14. Completely uninformed speculation, but I'll venture that k-drama bears about the same relationship to real daily life in Korea as telenovelas do to real daily life in hispanic countries.
  15. In O'Bannon's earlier drafts, the eggs and the space jockey were in separation locales on the deserted planet. The ship was sending out the beacon, with the space jockey, but the eggs were in a temple filled with Alien hieroglyphics that represented the life cycle of the creature. The implication is that the Nostromo chanced upon the same planet housing a malevolent species that the space jockey did eons earlier, and both met the same fate. The creatures were unconnected to either the space jockey or the Nostromo. Of course, in that draft, no Ripley, no android, no evil corporation. Just a beastie.
  16. It's close-ish to what is suggested in Prometheus. It's not very close to how Covenant evolves the ideas suggested in Prometheus.
  17. Haven't seen Prometheus or A:C. Not sure if I will. For those that have, how close is Ridley's fifteen year old vision/speculation to the execution in his more recent prequels?
  18. Big fan of Du Maurier. I bought a boxset of most of her novels in my teens and found her something of a kindred spirit. My Mum is Cornish and grew up only a few miles from where Du Maurier lived, so I know the setting of many of her books very well. (I once accidentally trespassed through the grounds of Menabilly, the house she turned into Manderley for Rebecca...) You're right, Weisz is a good choice - she's fearless enough for melodrama, but intelligent enough for the subtlety and psychological complexity in this story. Michell is maybe not an inspiring choice, but he has made interesting and tricky films alongside Notting Hill.
  19. Title: Face to Face Director: Sergio Sollima Year: 1967 Language: Italian / Spanish IMDB Link: YouTube Link (a clip of/trailer for the film): Link to the A&F thread on the film (if there is one): N/A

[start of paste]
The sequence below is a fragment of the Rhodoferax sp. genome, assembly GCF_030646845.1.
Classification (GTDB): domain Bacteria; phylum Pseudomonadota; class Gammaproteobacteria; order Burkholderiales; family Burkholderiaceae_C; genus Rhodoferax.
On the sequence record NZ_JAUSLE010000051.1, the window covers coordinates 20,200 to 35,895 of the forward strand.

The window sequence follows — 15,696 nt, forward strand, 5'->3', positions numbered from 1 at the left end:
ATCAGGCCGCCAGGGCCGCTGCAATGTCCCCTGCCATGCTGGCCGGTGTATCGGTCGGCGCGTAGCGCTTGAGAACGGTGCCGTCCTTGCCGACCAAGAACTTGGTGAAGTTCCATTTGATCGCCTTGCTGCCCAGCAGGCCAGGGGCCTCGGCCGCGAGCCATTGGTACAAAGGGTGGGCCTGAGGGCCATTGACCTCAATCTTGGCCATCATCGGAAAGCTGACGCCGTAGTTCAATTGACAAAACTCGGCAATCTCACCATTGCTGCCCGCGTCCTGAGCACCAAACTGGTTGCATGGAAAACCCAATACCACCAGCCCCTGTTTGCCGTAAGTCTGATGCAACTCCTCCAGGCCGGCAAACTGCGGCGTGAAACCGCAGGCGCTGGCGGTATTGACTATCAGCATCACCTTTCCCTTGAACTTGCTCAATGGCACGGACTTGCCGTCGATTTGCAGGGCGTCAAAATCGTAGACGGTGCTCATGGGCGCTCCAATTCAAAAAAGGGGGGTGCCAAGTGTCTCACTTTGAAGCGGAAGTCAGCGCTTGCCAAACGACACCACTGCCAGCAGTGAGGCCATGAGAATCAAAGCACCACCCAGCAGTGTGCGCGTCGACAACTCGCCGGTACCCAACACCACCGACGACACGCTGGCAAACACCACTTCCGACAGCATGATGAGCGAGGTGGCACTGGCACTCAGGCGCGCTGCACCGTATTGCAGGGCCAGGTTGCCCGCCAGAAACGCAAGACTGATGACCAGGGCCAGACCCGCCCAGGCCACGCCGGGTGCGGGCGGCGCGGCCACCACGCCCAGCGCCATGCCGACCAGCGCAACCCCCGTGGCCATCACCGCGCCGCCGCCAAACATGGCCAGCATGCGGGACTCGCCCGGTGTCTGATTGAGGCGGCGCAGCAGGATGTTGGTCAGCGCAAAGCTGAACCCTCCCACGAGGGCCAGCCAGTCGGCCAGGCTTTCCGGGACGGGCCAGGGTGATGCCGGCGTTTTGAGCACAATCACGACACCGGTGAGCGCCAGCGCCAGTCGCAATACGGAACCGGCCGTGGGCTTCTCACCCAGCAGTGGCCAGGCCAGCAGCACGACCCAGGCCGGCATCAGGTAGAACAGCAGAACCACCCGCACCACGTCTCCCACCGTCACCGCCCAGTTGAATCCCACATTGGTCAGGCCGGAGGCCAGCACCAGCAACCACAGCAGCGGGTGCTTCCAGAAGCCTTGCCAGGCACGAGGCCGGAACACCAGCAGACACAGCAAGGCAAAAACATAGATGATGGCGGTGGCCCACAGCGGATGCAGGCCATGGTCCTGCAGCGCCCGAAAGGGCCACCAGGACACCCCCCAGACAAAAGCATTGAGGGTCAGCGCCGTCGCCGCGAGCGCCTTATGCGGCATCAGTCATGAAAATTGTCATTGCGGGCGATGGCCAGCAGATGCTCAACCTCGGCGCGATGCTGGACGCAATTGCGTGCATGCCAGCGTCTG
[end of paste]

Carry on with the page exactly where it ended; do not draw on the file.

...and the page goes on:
20. Title: The Americanization of Emily Director: Arthur Hiller Year: 1964 Language: English IMDB Link: YouTube Link (a clip of/trailer for the film): Link to the A&F thread on the film (if there is one): N/A
  21. FWIW, Netflix US has recently added an historical drama from India called Buddha.
  22. My interest-level has lowered considerably since Fuller left. At this point, I'm much more likely to wait until the show's been completely released--unless the reviews are really good.
  23. Which dramas are you watching? I've not seen any k-drama at all, but I've watched a small amount of Taiwanese drama, and I can't imagine the stuff I've seen is very close to real life (well, Crystal Boys, perhaps, but it's pretty prestige compared to something like Fall in Love with Me). [Incidentally, I was at a conference just last year where a paper was presented arguing that the popularity of k-drama is increasing American interest in Korean culture, and when I asked a similar question the answer I got was...vague and unsatisfactory]